Obama defended his choice by arguing that LIHEAP had been a more essential program in the infancy of his presidency when energy prices were spiking, but that now that those prices have leveled out, these forced cuts could also be an opportunity to promote sustainable living wherever possible. Other supporters of the program in government and private agencies have been more skeptical about how these cuts would affect its beneficiaries.

As highlighted by an article in the Wall Street Journal, the formula used to determine distribution of funding amongst the 50 states may be using outdated population data, a flaw that may have wrongfully provided budget protection for some states while others equally in need would be shut out. Senator John Kerry echoed similar concerns in a letter drafted to President Obama last Wednesday, stipulating that “over 3 million families that qualify for heating assistance would not receive it if the funding levels are not maintained.” White House budget director Jacob Lew addressed these concerns and acknowledged the program’s value in a press conference held on Monday, stating that it was a hard cut to make but that “balancing our fiscal challenges and the funding change from 2008 until now, we made the tough decision.”

Public Water Fluoridation or: How I Learned to Stop Worrying and Love the Mass Medication

Early last week, the EPA announced a joint effort with the US Department of Health and Human Services (HHS) to update guidelines and standards for fluoride in drinking water.

Photo by petit hiboux. Some rights reserved.

HHS is proposing to lower the recommended level of fluoride in drinking water to 0.7 milligrams of fluoride per liter of water (the low end of their current recommended range of 0.7 to 1.2 milligrams), while the EPA is looking into lowering the maximum enforceable amount of fluoride allowed in drinking water. These changes were prompted by the EPA’s own updated risk assessment of fluoride, which was itself prompted by a report from the National Academies of Science (NAS) recommending the EPA re-evaluate their “health and exposure assessments.” These assessments will help the EPA determine whether current maximum fluoride amounts are appropriate.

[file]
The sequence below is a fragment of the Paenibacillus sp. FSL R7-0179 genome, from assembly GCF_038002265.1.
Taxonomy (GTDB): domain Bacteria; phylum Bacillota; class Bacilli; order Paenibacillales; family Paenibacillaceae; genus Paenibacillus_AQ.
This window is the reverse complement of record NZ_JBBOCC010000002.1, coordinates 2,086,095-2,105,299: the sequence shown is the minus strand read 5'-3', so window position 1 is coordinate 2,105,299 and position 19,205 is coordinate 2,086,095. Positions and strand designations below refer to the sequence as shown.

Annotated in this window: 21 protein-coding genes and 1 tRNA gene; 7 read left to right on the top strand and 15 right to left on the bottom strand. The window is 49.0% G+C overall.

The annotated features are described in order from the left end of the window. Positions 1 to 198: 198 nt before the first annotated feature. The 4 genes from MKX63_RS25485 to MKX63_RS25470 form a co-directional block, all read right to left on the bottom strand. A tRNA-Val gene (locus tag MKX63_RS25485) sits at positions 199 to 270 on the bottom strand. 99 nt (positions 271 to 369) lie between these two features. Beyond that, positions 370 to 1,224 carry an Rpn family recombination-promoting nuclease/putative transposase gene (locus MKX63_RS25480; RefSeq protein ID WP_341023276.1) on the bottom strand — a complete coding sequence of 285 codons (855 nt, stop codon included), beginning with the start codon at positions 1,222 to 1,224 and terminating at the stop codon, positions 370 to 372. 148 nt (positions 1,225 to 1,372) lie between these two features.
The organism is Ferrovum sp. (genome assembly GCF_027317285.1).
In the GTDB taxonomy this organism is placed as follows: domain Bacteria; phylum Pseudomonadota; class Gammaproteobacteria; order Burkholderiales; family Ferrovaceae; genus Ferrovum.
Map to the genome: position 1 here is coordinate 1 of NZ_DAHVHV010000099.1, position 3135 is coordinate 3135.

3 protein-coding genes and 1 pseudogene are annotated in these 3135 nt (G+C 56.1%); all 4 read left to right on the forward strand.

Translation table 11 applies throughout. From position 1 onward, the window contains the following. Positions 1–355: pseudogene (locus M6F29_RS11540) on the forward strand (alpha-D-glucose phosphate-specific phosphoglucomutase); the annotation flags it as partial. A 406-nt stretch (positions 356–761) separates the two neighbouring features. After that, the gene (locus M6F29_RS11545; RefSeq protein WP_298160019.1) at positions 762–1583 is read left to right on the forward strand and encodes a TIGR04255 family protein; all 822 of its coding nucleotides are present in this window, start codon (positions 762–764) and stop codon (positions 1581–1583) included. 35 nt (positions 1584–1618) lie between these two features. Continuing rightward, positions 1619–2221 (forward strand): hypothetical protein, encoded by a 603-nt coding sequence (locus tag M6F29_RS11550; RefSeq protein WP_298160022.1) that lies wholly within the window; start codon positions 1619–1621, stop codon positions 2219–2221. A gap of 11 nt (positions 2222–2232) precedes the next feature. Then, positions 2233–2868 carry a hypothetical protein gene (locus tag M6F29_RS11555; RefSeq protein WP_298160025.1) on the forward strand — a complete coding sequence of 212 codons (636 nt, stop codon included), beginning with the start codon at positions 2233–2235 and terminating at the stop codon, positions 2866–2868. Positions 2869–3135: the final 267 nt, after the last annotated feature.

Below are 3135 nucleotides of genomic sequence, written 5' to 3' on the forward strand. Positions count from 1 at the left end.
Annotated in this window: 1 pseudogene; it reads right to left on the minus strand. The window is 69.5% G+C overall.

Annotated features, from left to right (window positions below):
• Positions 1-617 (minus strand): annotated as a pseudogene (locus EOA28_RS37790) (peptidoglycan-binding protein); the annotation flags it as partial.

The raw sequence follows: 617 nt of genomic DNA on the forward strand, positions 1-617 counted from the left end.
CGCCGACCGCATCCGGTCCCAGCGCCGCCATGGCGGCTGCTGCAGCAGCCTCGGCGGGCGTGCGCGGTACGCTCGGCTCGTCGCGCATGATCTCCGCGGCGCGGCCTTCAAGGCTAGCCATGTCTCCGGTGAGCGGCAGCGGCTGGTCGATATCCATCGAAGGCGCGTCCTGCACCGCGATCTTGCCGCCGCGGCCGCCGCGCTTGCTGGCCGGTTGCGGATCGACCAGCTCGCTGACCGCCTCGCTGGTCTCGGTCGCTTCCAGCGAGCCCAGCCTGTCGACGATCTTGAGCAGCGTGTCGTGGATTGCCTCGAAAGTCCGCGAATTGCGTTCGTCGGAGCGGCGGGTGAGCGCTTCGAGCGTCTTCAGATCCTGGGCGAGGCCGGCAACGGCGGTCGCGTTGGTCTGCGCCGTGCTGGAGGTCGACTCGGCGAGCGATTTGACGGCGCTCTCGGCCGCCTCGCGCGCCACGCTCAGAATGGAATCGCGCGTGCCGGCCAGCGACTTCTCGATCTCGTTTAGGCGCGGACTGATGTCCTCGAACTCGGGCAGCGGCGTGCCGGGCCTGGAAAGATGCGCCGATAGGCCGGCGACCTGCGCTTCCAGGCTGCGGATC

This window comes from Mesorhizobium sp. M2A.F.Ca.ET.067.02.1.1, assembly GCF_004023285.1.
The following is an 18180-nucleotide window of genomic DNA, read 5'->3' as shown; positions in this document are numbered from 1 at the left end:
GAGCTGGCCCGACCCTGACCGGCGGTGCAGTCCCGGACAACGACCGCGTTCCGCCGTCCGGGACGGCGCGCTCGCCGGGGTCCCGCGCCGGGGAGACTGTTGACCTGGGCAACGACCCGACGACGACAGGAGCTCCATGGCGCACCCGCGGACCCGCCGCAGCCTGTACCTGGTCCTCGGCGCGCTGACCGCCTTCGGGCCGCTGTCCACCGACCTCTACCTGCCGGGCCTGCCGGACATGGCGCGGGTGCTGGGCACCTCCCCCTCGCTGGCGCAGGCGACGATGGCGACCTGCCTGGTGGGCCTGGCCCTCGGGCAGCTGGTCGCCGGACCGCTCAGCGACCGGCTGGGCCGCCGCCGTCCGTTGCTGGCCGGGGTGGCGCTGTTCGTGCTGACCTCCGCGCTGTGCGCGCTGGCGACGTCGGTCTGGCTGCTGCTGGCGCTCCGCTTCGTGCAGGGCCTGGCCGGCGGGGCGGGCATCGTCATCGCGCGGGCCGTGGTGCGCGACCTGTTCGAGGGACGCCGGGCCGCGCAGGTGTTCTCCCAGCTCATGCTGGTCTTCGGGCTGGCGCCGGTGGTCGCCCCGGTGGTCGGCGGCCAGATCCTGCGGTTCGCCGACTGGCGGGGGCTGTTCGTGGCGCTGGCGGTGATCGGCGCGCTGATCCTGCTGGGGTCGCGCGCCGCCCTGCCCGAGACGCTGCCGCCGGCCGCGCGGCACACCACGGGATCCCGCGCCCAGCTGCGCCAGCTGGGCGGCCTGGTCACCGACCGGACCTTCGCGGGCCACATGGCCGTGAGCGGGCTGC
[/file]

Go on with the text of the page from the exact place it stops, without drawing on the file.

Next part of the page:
Fluoridation of water (the controlled addition of sodium fluoride, fluorosilicic acid, or sodium fluorosilicate to a public water system) became widely used in the US in the 1960s as a means of widespread tooth decay prevention. It was cited – along with “healthier foods” – by the CDC as one of Ten Great Public Health Achievements of the 20th century.

While there is no federal regulation mandating fluoridation, many states or cities voluntarily fluoridate their water systems based on the recommendations from organizations such as HSS, WHO, or CDC. However, under the Safe Drinking Water Act, the EPA is required to set national standards regarding the maximum allowable levels of fluoride in drinking water in order to prevent such crippling conditions as skeletal fluorosis, which is caused by excessive amounts of fluoride.

The current enforceable drinking water standard for fluoride is 4.0 mg/L. Of course, recommended fluoridation levels can change as the public becomes exposed to more sources of fluoride (today’s toothpastes and mouthwashes are often awash with fluoride), which is one reason the EPA and HSS are taking action.

But this wouldn’t be a topic of environmental regulation if it didn’t have its share of controversy. If you type “water fluoridation” into Google, the second suggested search is “water fluoridation conspiracy.” The Wikipedia article dedicated solely to the debate describes fluoridation of public water systems, in the eyes of a theorist, as “a form of compulsory mass medication,” and “a violation of ethical or legal rules that prohibit medical treatment without medical supervision or informed consent.”

Is someone administering you fluoride without your consent? Find the fluoridation status of your water system with CDC’s “My Water’s Fluoride” tool or browse Consumer Confidence Reports from select community water systems.

%d bloggers like this: